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How Lack of Sleep Affects Your Child's Weight
A mother of a 13-year old boy approached me concerned that her son is slightly overweight, despite the fact that he exercises regularly and eats relatively well. She was concerned that his lack of energy could worsen his weight problem and lead to him becoming obese.
About the Child (Let's call him Peter)
Peter had a heavy build that he carried very well. He seemed confident within his own skin. He was hoping that I could give him some exercises to trim his mid-section and give him an energy boost. I took his BMI, and he scored a little on the overweight side. I kept in mind that his extra "weight" could also be accounted for by his larger bone structure and muscle mass.
My Initial Thoughts
Whenever a parent tells me their child is active and eats relatively well, I immediately question (in my mind) if their perspective of healthy eating and adequate exercise is the same as mine? In most cases, we are not on the same page.
After meeting with Peter and his mother for 30 minutes, I realized that Peter's case was unique. He played competitive ice hockey three to four days per week, along with school sports including soccer, basketball and volleyball. He was your typical "jock," who was always on the go. His daily nutrition seemed healthy, as he limited his simple sugars and saturated fats and ate lots of fresh fruits, vegetables and lean meats. It would have been easy for me to chalk up his weight situation to the genes passed down from his parents.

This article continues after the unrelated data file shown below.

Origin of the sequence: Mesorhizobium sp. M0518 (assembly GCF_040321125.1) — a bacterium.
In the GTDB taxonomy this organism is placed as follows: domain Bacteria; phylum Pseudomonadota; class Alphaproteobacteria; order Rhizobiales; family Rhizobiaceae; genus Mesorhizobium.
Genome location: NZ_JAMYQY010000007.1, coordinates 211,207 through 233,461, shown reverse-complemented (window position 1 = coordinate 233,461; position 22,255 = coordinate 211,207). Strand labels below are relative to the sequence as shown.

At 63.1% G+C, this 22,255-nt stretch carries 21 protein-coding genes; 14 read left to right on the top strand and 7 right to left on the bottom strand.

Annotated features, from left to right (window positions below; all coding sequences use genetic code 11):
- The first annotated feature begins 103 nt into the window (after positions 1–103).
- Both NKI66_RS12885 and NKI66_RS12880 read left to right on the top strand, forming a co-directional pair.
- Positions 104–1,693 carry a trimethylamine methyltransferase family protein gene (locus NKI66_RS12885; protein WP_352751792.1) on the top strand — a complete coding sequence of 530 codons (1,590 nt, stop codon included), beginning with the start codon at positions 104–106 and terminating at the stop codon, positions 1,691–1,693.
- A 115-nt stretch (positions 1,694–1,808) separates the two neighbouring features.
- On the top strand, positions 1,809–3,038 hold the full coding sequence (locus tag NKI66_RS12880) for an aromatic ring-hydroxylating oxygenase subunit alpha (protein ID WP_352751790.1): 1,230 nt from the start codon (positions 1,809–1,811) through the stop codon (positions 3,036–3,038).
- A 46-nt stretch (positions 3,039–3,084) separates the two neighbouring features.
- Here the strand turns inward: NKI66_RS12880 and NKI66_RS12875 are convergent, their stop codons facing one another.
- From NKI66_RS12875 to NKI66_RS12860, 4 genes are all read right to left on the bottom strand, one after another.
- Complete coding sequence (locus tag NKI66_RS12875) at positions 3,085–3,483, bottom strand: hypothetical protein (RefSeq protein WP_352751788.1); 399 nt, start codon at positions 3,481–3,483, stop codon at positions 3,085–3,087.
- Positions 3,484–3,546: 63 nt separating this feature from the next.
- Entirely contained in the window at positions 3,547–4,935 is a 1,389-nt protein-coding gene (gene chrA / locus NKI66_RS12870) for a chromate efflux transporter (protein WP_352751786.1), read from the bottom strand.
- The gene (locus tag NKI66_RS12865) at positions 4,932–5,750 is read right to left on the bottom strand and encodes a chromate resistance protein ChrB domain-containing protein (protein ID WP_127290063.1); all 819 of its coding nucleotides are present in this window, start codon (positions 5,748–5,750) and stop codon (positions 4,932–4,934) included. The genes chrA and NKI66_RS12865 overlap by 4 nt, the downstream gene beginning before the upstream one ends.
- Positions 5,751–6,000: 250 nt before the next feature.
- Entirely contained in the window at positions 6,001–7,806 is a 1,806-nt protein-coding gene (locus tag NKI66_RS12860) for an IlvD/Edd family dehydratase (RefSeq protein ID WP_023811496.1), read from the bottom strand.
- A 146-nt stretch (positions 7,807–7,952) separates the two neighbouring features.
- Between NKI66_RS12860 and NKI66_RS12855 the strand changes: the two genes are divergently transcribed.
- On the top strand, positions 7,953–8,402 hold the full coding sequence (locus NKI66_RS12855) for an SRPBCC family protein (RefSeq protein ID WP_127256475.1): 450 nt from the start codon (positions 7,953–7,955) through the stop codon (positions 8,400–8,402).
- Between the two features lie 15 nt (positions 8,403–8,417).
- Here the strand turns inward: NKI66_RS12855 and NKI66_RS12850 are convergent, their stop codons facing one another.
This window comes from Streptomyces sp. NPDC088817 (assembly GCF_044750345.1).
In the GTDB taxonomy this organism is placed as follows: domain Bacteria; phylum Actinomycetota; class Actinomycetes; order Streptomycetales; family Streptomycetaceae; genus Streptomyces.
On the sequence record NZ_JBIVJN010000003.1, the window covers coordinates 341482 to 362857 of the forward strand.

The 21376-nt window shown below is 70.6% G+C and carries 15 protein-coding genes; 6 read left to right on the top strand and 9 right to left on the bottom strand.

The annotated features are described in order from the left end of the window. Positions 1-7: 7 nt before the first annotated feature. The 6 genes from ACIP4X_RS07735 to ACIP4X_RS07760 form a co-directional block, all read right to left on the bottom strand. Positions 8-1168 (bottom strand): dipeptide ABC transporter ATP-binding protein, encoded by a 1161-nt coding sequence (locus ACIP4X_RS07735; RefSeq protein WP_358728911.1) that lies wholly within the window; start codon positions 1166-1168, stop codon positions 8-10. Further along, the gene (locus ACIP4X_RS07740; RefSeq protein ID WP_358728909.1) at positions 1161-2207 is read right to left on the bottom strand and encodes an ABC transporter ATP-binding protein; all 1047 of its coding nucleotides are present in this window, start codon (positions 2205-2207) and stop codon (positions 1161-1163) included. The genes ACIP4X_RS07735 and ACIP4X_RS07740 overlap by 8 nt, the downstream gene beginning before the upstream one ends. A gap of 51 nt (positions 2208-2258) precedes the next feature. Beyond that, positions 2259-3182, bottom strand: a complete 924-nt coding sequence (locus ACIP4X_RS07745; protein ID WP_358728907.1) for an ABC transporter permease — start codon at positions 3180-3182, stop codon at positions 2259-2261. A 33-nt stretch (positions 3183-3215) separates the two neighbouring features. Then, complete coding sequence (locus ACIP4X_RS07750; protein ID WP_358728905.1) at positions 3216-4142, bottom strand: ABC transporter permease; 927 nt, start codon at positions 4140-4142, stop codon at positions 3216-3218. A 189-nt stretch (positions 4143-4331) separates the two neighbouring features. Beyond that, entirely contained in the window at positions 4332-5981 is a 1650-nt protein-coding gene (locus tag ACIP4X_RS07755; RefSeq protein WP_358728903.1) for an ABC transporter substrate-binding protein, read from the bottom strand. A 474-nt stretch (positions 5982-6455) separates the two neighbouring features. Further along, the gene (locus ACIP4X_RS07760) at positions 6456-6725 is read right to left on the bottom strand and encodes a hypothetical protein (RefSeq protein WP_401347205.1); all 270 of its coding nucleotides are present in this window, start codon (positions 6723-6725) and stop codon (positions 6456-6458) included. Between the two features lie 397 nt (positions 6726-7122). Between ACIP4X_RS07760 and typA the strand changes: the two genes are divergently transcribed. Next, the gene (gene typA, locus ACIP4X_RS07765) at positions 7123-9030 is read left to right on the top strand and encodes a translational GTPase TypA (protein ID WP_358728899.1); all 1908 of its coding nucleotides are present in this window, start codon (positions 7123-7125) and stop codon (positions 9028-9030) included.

However, since both Peter and his mother mentioned a "lack of energy," I delved into his sleep patterns and discovered that he averaged five to six hours a night of broken sleep.
I discussed with them the pitfalls of too little sleep. In the short-term, lack of sleep can cause a loss of concentration, along with decreased energy and motivation. From a physiological perspective, hormone levels are disrupted, causing hunger and impairing the body's ability to process sugar. Peter's mother's intuition was correct as this can lead to diabetes and obesity.
In a study recently published in Pediatrics, kids who were sleep deprived during childhood are at a much higher risk for becoming obese as adults. The researchers compiled the estimated sleep times of 1,037 participants born in the early 1970s by interviewing their parents. They then compared that data to the Body Mass Index (BMI) levels of those participants now that they're adults. Shorter sleep times were associated with higher adult BMI levels, even after adjusting for other factors such as socioeconomic status and parental weight.
After discovering that Peter was sabotaging his health with a lack of sleep, we realized that he needed to change his sleep habits. I gave them a list of tips to implement into his daily routine:
- Re-set his internal "biological clock," also known as circadian rhythm. Sunlight sets the pace of the circadian rhythm and the brain governs it. In the evening, keep the room dark to signal the brain that it is time to sleep.
- Maintain regular bedtimes and wake times.
- Keep your family environment stress-free.
- Minimize exposure to your computer monitor, TV or bright bedroom or bathroom lights within a half hour of going to bed.
- Avoid watching TV in bed as this exposes you to bright light. Turn your reading light down to a setting that allows you to just barely read a book or a magazine.
Final Thoughts and Notes
For your kids (and us adults too), a healthy lifestyle includes eating well-balanced meals, exercising at a medium- to high-intensity on a daily basis, getting at least 8-10 hours of uninterrupted sleep, feeding your brain and having a positive attitude.
Reggie Reyes is a certified kinesiologist and personal trainer. He is the president and founder of pt4kids, a company that creates specialized training programs for kids all ages and fitness levels. Have a question about your child's health and fitness? Feel free to leave a comment below.